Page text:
A Dig Day W/ SAGE Trail Alliance
Words by: Liam Woods
Giving back to the trails and supporting trail networks is the main goal of Trail One Components, so it's only fitting to support dig days, especially on some of our local trails. The recent rain on the west coast, specifically in California, has caused a ton of damage to just about all the trails that we have. Many trails will require some serious work, like bringing in heavy equipment, building supports out of wood, sandbags, and bringing in drainage piping. Some just need some ruts filled, drains dug out, minor re-routing or fixing of a feature. Local to us here in Southern California is the SAGE Trail Alliance which has been serving the public trails around Santa Barbara county since 1988, and the executive director is none other than Dillon Osleger. With all this damage to some of the best trails not only in the area but to possibly one of my favorite zones in the state, we wanted to help where we could. From the sales of our Treasury products like valve stems, fenders, water bottles, t-shirts, titanium bolts, and other accessories we made a donation to SAGE to help some of the major restoration projects from the storm damage that they will be working on over the next few years, as well as support a dig day.
Dillon helped set up the dig day along with Max. We met up at 9 am on top of Santa Barbara’s picturesque mountains, a great location for a day filled with physical labor. There were about 20 volunteers for the day, and we split up with 15 or so heading down Arroyo Burro frontside (south) and the other 5 heading down Arroyo Burro backside (north). The reason being that some of the LPFA trail work crews already hit Arroyo Burro's backside and the trail was in pretty good shape, that is, once the mud at the bottom dried out. As we headed down, different volunteers were equipped with different tools, from trimming tools with loppers and weed whackers to dirt-moving tools like hoes and McLeods. I had my own McLeod and was appointed by one of the crew leaders to help direct digging and clearing of drains since I have quite a bit of trail-building experience.
As we worked down the trails, the trimmers went first, then the dirt workers. While the upper part of the trail wasn't too overgrown, lots of the drainage areas were filled with sediment, plus we discovered a few spots where new drains needed to be added. We worked down the trail for about 3 hours, filling ruts, clearing drains, and removing some set in overgrown brush and yucca plants. We kept heading down the trail, leapfrogging each other as some filled ruts or cleared drains. We got to a section that was really overgrown and the hillside had come down a bit from the storm, leaving the trail with about 6-inches of trail. This required trimming back the plants and re-cutting the bench cut to a usable 2 feet or so. Some trail work you don't notice, like trimming and drainage, but it’s often not as satisfying as doing something like a large bench cut section. When you do a large bench cut, it’s instantly satisfying and it feels good to have a few sections that you can really tell they benefited from your work.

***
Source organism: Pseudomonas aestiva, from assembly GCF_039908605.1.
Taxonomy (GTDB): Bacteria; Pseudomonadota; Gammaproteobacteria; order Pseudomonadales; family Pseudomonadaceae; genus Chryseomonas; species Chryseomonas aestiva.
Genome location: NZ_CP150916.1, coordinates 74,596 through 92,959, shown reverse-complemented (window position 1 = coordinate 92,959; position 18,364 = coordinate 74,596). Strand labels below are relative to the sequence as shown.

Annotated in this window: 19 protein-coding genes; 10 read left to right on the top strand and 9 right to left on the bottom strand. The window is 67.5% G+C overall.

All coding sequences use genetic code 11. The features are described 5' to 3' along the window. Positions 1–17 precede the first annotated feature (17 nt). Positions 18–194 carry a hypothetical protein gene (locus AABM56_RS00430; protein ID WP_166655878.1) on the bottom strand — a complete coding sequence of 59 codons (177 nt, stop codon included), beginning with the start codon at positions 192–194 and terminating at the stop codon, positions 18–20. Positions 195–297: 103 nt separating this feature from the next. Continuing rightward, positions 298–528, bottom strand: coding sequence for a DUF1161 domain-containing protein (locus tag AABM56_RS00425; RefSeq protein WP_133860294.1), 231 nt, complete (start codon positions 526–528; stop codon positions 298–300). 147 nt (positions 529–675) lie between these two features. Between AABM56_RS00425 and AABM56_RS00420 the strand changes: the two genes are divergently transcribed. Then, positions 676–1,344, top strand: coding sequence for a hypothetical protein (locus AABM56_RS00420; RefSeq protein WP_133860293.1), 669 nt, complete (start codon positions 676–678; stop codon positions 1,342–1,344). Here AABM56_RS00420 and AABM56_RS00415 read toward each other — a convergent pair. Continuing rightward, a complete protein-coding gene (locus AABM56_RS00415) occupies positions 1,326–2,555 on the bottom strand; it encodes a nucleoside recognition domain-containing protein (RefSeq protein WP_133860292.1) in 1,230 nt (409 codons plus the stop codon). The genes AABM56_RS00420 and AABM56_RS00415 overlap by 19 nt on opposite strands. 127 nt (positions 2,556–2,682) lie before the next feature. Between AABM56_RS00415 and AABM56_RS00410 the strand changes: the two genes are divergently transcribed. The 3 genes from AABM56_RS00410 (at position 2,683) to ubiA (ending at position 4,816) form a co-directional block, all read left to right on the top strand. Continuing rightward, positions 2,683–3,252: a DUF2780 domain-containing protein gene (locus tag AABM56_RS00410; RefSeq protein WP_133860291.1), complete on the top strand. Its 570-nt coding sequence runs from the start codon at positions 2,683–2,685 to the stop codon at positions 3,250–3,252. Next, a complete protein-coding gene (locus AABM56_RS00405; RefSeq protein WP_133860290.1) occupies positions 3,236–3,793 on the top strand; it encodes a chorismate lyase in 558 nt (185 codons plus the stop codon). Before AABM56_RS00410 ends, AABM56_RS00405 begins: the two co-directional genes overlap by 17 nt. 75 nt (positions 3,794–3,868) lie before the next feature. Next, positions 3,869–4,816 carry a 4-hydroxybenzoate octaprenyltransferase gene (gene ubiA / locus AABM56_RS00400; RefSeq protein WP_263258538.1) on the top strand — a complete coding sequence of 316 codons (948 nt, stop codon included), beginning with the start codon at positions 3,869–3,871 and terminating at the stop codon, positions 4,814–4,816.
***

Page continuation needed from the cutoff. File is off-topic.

We were about 3 hours in thus far, and had begun to fix a few things while working our way back up, when we came around a corner about 2 miles down the trail and found two huge rocks that had fallen down the mountain and ended up on the trail. The larger rock was about the size of a VW Bug and it was completely blocking the trail, and just 10 feet past that was another rock about 4x4 feet, both much too large to move. Luckily, there was a bit of ground we could work with to try and route around the boulders so the trail could keep flowing. This required cutting back some trees that had also fallen down with the rubble, and stacking rocks around a few other immovable rocks with the tools we had. Most of our crew headed up for the day to get lunch and beverages but I stayed with the crew leader to stack rocks, move dirt, and clear as much as we could without spending half a day on this one spot. We got this spot to be “good enough” for the day, since hikers could easily get past and some riders could make it. So we headed up the trail to join the rest to eat lunch and enjoy some well earned beverages.
3.5 hours of physical labor later, a spread of sandwiches was waiting at the top plus a cooler of ice cold beverages provided by SAGE. We sat and enjoyed the nutrition while chatting a bit about the trail conditions, how the other crew on the backside of Arroyo Burro managed, what bikes we are stoked on riding, and the conditions of other trails in the area. Volunteering for a local dig day is great in so many ways. Of course the actual fixing and maintaining of the trail is huge, all trails need work and there is seemingly never enough volunteers or organizers to make that happen. But there is also the physical activity that is beneficial to the individual - it’s a natural gym and after a few hours you are certainly feeling it. But one of my favorite parts about doing trail work is what you learn about the environment around you, especially as you work with crew leaders who know the area and can educate you on things you might not know. It connects you to the trail and the surroundings, and you can forever say you helped maintain that trail. If you are in the California area, there are a ton of trials that need work to be brought back from our record breaking storm year. Reach out to your local trail organization and see if there are dig days planned where you can help out!